CYPRUS: Nicosia, the Capital


Nicosia, called Lefkosia by the Greeks, is the capital of Cyprus.

We spent five nights there, in a wonderful traditional house in the old town with a great courtyard and sunset views from the balcony.

Nicosia is still surrounded by the walls built by the Venetians in the 16th century. Nowadays parks have replaced the moats.

Our house was not far from the Famagusta Gate, also from the 16th century.

Along the wall was a huge monument to the war of Cypriot independence from Britain.

The old town still shows the ravages of the war of independence, which last from 1955 to 1960, as well as the civil war of 1974.
Nicosia--and, indeed, the whole of the island--is now divided between Greek and Turkish zones, with a so-called "Green Zone"
still patrolled by UN peacekeepers, separating the two. In fact, the border betwen the two zones was only a few houses
from our apartment, where the street was barricaded by oil drums, sandbags, scraps of lumber, and barbed wire.

The streets of Nicosia are an interesting mix of old and new, with delapidated and neglected buildings side by side with chic and modern ones.

There was a lot of graffiti.

There are religious buildings from all periods.

While Muslim mosques and their minaret towers are found throughout the Greek Cypriot side of Nicosia, all but one are closed.
(The same is true of Christian churches on the Turkish Cypriot side.)

The center of the old city has pedestrian streets lined with cafes and bars, shops and restaurants.

We had some tasty meals in Nicosia, including our lunch at the restaurant called "Berlin Wall #2" close to the so-called Cypriot "Checkpoint Charlie" since the restaurant is built at the end of a street now made a dead end by the barrier between the Greek and Turkish Cypriot zones.

Below left is the Orthodox cathedral of Nicosia, and below right is the huge archbishop's palace.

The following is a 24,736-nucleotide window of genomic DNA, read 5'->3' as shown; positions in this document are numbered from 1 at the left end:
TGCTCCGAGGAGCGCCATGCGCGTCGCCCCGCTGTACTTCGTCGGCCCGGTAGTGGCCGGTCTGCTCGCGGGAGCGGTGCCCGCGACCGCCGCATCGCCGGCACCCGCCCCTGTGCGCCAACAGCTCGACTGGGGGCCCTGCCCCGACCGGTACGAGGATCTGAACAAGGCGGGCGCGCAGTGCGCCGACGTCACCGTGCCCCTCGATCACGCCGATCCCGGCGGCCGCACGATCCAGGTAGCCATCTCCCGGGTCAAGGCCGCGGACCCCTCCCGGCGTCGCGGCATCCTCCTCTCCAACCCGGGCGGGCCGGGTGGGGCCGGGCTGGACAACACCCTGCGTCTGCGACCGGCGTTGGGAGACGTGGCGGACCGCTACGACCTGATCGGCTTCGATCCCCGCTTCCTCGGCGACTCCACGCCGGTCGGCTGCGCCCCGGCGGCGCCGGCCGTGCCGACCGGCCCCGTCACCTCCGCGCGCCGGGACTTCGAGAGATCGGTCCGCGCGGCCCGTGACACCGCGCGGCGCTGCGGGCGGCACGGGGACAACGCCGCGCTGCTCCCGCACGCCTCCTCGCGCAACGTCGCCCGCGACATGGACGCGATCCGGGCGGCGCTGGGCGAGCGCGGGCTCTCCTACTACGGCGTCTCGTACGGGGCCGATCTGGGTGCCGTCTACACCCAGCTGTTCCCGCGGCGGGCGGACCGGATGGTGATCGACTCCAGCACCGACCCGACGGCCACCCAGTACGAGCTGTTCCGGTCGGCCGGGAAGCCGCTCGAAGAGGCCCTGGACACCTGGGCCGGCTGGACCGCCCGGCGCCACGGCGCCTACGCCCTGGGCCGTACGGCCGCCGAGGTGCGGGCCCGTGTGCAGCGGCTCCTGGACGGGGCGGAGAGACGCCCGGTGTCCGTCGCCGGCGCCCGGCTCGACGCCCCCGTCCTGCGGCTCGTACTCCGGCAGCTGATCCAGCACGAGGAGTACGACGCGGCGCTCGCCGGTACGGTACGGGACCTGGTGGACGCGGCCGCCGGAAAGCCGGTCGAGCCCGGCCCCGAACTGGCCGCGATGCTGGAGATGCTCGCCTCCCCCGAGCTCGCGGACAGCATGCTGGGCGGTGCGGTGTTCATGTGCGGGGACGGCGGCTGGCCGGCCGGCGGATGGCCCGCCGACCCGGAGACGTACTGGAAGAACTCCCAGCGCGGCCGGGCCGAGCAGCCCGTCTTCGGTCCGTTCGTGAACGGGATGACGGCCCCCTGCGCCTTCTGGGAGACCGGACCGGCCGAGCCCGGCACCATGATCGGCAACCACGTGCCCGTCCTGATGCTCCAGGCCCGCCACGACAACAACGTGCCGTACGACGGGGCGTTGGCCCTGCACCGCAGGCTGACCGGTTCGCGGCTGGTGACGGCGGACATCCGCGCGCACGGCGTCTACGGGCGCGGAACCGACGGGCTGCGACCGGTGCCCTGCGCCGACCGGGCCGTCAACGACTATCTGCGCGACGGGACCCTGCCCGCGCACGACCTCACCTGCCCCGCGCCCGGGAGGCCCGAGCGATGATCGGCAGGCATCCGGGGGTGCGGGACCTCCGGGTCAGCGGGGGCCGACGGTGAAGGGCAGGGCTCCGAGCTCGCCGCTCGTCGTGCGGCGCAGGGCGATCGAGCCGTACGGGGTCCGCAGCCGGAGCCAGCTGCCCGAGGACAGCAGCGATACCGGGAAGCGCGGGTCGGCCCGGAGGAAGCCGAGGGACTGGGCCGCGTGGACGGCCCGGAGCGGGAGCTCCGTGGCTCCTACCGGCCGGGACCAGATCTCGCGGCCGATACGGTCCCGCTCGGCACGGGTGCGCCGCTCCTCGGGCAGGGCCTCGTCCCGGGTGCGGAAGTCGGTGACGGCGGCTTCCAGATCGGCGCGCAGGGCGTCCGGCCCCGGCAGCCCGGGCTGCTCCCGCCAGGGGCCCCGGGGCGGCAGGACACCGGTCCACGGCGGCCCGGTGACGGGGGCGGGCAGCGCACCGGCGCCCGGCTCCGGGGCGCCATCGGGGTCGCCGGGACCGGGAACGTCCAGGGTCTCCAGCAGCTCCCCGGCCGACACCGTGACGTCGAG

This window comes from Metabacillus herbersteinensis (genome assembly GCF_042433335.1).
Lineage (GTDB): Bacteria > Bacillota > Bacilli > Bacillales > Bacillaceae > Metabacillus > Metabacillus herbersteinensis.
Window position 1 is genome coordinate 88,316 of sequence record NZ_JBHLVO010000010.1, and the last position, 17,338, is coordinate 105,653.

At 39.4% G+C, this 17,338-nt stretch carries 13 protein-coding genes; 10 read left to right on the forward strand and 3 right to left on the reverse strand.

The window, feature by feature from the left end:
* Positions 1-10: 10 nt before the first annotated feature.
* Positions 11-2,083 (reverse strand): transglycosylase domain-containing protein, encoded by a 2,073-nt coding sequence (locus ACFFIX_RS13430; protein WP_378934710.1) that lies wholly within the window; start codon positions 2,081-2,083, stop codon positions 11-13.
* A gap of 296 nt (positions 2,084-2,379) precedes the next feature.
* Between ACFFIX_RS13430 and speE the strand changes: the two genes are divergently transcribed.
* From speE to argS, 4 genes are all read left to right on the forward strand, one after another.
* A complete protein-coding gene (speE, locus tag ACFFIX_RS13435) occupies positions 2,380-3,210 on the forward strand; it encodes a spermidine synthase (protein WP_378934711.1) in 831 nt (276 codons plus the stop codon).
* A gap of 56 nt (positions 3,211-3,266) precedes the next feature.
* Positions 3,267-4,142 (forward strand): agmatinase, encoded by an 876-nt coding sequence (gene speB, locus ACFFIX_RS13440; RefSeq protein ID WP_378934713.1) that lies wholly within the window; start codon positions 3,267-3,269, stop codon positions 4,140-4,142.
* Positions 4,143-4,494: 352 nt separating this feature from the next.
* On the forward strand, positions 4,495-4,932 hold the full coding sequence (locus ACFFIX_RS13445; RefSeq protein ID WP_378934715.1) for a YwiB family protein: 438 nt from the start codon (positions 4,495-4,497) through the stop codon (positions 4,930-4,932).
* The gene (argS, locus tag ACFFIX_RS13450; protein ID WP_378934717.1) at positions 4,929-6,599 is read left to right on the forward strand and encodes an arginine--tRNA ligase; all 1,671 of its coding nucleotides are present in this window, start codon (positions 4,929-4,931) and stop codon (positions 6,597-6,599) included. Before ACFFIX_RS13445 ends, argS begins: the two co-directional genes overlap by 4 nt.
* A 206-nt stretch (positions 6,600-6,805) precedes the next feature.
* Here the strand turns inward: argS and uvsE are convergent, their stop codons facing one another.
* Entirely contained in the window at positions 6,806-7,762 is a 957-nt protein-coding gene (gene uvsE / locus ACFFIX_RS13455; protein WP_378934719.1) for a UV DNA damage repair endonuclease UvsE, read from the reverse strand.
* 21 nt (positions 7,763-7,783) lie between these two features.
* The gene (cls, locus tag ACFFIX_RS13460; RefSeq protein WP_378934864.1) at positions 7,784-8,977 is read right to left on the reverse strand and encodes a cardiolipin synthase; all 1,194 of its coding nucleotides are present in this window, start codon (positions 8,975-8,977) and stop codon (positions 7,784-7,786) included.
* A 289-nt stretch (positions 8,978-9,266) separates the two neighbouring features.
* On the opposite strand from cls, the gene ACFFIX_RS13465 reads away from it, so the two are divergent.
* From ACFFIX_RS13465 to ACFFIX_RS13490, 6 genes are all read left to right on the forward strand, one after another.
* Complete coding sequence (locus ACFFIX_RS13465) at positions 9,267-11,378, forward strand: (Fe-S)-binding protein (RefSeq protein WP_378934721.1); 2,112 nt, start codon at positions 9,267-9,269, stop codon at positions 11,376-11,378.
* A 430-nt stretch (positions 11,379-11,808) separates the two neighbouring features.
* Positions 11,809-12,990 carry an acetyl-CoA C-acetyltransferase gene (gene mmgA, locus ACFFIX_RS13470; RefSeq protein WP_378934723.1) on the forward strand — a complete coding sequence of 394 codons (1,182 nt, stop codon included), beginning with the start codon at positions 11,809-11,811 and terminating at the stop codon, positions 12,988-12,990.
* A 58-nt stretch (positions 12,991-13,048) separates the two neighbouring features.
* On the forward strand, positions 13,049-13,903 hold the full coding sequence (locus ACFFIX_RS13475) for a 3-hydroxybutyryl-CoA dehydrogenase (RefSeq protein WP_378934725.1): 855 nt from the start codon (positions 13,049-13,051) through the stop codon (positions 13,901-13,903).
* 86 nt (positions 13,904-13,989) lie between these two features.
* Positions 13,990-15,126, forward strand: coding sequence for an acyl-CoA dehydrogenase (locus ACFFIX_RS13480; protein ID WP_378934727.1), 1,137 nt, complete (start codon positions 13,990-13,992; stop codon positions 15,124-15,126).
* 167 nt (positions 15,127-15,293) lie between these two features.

The archbishop's palace is a modern one, built after independence in 1960--since the first man elected as president
of the Republic of Cyprus was the Orthodox archbishop of Nicosia--so the building functioned as both a political
and religious headquarters. The previous archbishop's palace has now become a museum of Cypriot folk art.

Another interesting museum was the mansion of an 18th-century Ottoman official, called a dragoman.
A dragoman was a liaison between the local Greek Orthodox community and the Ottoman government.
His house was set around a courtyard and garden, with its own small bathhouse at the back of the garden.

Below is an ornately carved ceiling from another mansion of the same period.

The archeological museum in Nicosia was impressive, with object from the Neolithic to the Greek and Roman eras.

Among the most interesting exhibits were these hundreds of terracotta figurines, found together in an ancient grave.

Modern Nicosia extends far beyond the old town, and is not all that attractive.

But where the old and new cities meet is the city hall, below left,
and a tall residential building designed by the French architect Jean Nouvel.

It was designed to evoke the Mediterranean with its white walls and lush plants growing out from balconies and wall openings.

The plaza between this building and the old town is a huge construction site. It is Eleftheria Square,
and will become a multilayered public space, designed by the Iraqi architect, Zaha Hadid.

A few more random Nicosia sights below.

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